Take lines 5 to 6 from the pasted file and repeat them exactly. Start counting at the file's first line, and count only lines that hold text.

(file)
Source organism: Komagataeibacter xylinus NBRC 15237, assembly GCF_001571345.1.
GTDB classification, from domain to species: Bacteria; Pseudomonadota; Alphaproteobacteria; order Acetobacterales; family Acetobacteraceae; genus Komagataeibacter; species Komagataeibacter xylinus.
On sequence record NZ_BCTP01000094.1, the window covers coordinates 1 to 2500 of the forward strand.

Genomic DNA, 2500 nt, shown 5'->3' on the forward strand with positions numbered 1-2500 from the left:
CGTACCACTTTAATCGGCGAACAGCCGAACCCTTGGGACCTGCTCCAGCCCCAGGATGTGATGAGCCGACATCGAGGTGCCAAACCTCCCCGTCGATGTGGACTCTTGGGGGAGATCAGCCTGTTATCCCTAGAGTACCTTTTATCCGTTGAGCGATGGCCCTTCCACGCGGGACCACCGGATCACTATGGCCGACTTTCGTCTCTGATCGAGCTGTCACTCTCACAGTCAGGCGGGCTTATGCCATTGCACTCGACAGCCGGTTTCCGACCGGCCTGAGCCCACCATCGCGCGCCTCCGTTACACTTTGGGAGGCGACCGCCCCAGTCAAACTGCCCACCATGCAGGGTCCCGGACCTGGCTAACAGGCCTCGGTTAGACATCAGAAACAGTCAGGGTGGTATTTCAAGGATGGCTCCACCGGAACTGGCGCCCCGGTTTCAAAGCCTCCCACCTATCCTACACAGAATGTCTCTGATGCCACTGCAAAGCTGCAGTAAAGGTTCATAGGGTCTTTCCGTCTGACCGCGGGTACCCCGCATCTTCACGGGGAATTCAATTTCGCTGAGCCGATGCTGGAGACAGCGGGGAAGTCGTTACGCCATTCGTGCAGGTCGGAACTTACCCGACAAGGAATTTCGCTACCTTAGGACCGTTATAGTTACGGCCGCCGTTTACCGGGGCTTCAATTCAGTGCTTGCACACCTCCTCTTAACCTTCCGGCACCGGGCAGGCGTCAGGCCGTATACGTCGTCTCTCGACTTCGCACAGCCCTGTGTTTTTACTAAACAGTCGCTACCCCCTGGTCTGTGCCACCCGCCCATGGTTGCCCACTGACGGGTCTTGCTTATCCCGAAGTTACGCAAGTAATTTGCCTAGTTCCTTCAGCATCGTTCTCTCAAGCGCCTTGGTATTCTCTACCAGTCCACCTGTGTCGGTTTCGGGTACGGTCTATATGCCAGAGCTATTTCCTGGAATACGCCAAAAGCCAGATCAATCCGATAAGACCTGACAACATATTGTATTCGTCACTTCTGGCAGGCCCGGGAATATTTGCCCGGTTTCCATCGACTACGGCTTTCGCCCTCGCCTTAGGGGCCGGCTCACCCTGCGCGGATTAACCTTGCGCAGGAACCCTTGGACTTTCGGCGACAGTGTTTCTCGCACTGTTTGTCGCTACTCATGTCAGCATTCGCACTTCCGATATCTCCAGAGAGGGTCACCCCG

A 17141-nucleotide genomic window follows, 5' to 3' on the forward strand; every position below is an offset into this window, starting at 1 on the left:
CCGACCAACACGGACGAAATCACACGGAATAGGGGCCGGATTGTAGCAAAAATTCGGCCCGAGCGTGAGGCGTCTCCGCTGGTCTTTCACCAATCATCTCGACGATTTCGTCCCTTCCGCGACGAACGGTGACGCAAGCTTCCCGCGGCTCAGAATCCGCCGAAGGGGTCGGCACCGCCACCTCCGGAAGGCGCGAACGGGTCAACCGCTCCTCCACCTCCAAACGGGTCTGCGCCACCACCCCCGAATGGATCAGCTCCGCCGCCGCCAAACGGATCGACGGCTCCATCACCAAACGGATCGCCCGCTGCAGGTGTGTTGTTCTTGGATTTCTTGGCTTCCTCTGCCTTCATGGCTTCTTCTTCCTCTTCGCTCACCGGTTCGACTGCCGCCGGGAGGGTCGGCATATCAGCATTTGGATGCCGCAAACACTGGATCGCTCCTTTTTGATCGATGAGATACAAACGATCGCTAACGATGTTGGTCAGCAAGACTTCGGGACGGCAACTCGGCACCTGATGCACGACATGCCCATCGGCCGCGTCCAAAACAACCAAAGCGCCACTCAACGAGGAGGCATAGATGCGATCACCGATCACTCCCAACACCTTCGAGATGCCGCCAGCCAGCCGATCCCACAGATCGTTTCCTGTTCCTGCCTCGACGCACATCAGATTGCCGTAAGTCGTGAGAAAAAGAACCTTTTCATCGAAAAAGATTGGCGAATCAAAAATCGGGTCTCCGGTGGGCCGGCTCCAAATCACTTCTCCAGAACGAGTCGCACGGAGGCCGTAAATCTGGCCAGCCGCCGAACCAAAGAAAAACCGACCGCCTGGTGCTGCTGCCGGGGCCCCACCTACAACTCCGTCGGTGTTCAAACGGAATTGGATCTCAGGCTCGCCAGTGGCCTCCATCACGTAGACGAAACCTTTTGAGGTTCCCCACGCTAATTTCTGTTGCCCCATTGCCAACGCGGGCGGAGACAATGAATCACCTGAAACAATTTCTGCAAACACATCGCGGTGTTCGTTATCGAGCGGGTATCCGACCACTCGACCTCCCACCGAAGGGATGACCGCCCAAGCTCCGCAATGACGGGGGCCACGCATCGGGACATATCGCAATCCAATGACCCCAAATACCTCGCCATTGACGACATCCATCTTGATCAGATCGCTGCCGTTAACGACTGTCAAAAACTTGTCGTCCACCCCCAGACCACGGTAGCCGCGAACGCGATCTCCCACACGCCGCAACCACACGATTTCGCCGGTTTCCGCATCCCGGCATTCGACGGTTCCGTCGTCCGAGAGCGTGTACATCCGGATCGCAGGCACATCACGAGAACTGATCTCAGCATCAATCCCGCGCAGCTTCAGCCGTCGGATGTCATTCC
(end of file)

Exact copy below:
CGTACCACTTTAATCGGCGAACAGCCGAACCCTTGGGACCTGCTCCAGCCCCAGGATGTGATGAGCCGACATCGAGGTGCCAAACCTCCCCGTCGATGTGGACTCTTGGGGGAGATCAGCCTGTTATCCCTAGAGTACCTTTTATCCGTTGAGCGATGGCCCTTCCACGCGGGACCACCGGATCACTATGGCCGACTTTCGTCTCTGATCGAGCTGTCACTCTCACAGTCAGGCGGGCTTATGCCATTGCACTCGACAGCCGGTTTCCGACCGGCCTGAGCCCACCATCGCGCGCCTCCGTTACACTTTGGGAGGCGACCGCCCCAGTCAAACTGCCCACCATGCAGGGTCCCGGACCTGGCTAACAGGCCTCGGTTAGACATCAGAAACAGTCAGGGTGGTATTTCAAGGATGGCTCCACCGGAACTGGCGCCCCGGTTTCAAAGCCTCCCACCTATCCTACACAGAATGTCTCTGATGCCACTGCAAAGCTGCAGTAAAGGTTCATAGGGTCTTTCCGTCTGACCGCGGGTACCCCGCATCTTCACGGGGAATTCAATTTCGCTGAGCCGATGCTGGAGACAGCGGGGAAGTCGTTACGCCATTCGTGCAGGTCGGAACTTACCCGACAAGGAATTTCGCTACCTTAGGACCGTTATAGTTACGGCCGCCGTTTACCGGGGCTTCAATTCAGTGCTTGCACACCTCCTCTTAACCTTCCGGCACCGGGCAGGCGTCAGGCCGTATACGTCGTCTCTCGACTTCGCACAGCCCTGTGTTTTTACTAAACAGTCGCTACCCCCTGGTCTGTGCCACCCGCCCATGGTTGCCCACTGACGGGTCTTGCTTATCCCGAAGTTACGCAAGTAATTTGCCTAGTTCCTTCAGCATCGTTCTCTCAAGCGCCTTGGTATTCTCTACCAGTCCACCTGTGTCGGTTTCGGGTACGGTCTATATGCCAGAGCTATTTCCTGGAATACGCCAAAAGCCAGATCAATCCGATAAGACCTGACAACATATTGTATTCGTCACTTCTGGCAGGCCCGGGAATATTTGCCCGGTTTCCATCGACTACGGCTTTCGCCCTCGCCTTAGGGGCCGGCTCACCCTGCGCGGATTAACCTTGCGCAGGAACCCTTGGACTTTCGGCGACAGTGTTTCTCGCACTGTTTGTCGCTACTCATGTCAGCATTCGCACTTCCGATATCTCCAGAGAGGGTCACCCCG

A 17141-nucleotide genomic window follows, 5' to 3' on the forward strand; every position below is an offset into this window, starting at 1 on the left: